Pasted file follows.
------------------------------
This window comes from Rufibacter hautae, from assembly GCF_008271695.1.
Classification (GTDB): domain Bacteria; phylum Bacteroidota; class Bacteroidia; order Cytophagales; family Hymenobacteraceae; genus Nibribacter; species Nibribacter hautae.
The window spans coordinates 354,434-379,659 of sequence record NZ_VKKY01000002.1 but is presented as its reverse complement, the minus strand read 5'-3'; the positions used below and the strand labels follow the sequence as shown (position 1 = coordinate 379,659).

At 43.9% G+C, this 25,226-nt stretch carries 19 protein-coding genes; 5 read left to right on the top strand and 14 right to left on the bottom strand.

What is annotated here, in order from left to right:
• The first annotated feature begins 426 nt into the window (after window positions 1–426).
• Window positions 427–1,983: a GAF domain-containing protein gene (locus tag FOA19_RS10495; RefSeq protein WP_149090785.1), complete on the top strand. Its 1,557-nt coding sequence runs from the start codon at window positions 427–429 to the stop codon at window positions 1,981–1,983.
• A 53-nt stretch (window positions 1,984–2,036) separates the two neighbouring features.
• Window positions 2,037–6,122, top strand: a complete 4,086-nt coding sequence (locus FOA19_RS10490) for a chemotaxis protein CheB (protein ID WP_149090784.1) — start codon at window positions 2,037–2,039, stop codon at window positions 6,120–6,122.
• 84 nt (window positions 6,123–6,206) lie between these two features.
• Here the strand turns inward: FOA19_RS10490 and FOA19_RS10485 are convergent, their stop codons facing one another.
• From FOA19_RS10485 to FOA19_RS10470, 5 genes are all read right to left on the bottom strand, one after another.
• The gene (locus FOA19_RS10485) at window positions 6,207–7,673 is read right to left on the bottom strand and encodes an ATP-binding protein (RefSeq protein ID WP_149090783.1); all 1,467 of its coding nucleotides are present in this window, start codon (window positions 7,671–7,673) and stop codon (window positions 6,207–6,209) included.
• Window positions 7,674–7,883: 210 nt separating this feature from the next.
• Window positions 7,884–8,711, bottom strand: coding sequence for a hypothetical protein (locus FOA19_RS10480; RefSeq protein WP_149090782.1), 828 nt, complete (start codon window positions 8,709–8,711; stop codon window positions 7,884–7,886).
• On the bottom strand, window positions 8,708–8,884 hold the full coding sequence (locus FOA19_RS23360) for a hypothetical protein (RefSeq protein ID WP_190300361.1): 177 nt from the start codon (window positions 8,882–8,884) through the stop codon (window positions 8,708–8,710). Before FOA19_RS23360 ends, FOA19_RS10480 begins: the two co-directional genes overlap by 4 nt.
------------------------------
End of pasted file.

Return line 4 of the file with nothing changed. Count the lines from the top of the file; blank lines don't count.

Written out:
At 43.9% G+C, this 25,226-nt stretch carries 19 protein-coding genes; 5 read left to right on the top strand and 14 right to left on the bottom strand.